Adam Jones has, for almost nine full seasons, been the Orioles’ everyday center fielder when healthy. He has four Gold Glove awards to his name, three of which came in succession from 2012-2014. His propensity to blow bubbles as he chases fly balls drives some O’s fans up a wall, even those with Adam Jones bubble-blowing bobbleheads perched atop their dressers. Say that five times fast.
In 2013, Rawlings began an effort to make the Gold Glove Award more accountable for truly determining the best fielders in the game by implementing the SABR Defensive Index into the selection process. Now, in addition to considering the votes of managers and coaches across baseball, advanced defensive metrics are taken into account.
Gold Gloves don’t tell the whole story, however. While many of them are pretty accurate, some, especially pre-2013, make very little sense. Derek Jeter is a perfect example. He had a certain finesse about his defensive game that made him look a lot better than he was. In reality, Jeter was a pretty bad defender. His -246.3 (yes, negative) career DRS is probably the worst all-time for any position. Jeter won five Gold Glove awards; in those five seasons, he posted a combined -58 DRS and -21.2 UZR.
Jones presents a similar case; albeit to a less extreme level. In his four Gold Glove seasons, he posted a positive DRS twice (2009 and 2014) and a positive UZR just once (2014). I’m not sure if that says more about the Gold Glove voting process pre-2013 or about Jones’ defensive abilities, though I feel comfortable saying that Jones has been and still is an overrated defensive outfielder.
Last season, Kevin Kiermaier of the Tampa Bay Rays dethroned Mr. Jones, taking home not only the Gold Glove Award for center field, but the Platinum Glove as well. He deserved it, too, as his 42 defensive runs saved were the most all-time. Kiermaier’s brilliance means that Toronto’s Kevin Pillar, who is one of the best defensive outfielders I’ve seen in my lifetime, isn’t even the best center fielder named Kevin in his own division.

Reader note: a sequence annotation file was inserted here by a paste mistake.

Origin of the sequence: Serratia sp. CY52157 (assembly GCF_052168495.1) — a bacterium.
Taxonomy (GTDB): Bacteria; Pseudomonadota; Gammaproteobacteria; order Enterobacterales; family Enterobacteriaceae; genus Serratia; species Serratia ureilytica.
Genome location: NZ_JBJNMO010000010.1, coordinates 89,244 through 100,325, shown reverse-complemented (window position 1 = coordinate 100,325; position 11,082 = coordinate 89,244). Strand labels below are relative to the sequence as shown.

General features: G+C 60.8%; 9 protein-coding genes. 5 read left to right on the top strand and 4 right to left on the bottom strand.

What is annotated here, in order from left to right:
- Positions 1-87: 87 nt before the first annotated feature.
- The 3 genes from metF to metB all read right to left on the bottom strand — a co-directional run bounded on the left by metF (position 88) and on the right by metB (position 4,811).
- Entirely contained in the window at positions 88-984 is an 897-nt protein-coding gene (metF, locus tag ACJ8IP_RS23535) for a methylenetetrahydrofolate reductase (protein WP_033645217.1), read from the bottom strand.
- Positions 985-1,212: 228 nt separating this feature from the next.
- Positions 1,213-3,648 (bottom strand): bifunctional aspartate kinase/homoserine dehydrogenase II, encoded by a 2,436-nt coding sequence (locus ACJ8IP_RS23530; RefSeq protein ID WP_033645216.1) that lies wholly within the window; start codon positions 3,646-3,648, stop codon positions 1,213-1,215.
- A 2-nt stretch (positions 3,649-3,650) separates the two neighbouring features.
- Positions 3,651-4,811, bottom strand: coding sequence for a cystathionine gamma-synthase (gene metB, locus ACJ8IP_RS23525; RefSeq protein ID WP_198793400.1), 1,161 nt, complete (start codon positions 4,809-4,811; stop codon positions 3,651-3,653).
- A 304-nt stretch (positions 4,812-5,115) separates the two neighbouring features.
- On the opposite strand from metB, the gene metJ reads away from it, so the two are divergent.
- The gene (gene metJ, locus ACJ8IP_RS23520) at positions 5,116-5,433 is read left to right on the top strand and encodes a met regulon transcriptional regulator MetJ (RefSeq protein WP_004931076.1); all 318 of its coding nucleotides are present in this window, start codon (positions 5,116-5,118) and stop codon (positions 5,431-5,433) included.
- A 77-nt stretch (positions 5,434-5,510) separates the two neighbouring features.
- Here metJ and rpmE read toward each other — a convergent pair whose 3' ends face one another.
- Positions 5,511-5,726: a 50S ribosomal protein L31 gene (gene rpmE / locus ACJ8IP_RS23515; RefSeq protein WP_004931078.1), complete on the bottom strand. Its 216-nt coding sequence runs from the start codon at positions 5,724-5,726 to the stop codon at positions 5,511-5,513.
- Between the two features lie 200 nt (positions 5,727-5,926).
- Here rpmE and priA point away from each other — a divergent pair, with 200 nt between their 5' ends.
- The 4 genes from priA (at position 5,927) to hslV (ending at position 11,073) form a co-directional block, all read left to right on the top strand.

To take that argument a step further, Jones, who was once regarded as one of the best defensive center fielders in baseball, is not only the worst center fielder in his division – he’s one of the worst in all of Major League Baseball.
Jones’ -7.9 UZR this season is the worst in the American League and is second worst in baseball behind only Denard Span of the San Francisco Giants. His -10 DRS bests only Tyler Naquin of the Cleveland Indians and Andrew McCutchen of the Pittsburgh Pirates.
This argument is not based solely on metrics, however. Remember the days when Jones routinely made spectacular catches that would be shown on the highlight reels the next day? Am I wrong to say it feels like it’s been a while since we’ve seen one of those? Am I wrong in my observation that Jones looks like he’s lost a step or two?
So, what’s the solution?
I think the Orioles should consider moving Adam Jones to a corner outfield spot where he would have less ground to cover and where his declining arm could be better utilized. Obviously, the O’s have nobody right now who would be an upgrade in center field, which means one would have to be acquired elsewhere. Two intriguing options are Yoenis Cespedes and Dexter Fowler, both of whom the Orioles considered this past offseason.
Regardless of what happens, Jones will remain the heart and soul of the Orioles. His presence in the clubhouse and infectious personality mean more to this team than those nerdy numbers I listed above.
I still wouldn’t mind seeing him make the transition to left field next season.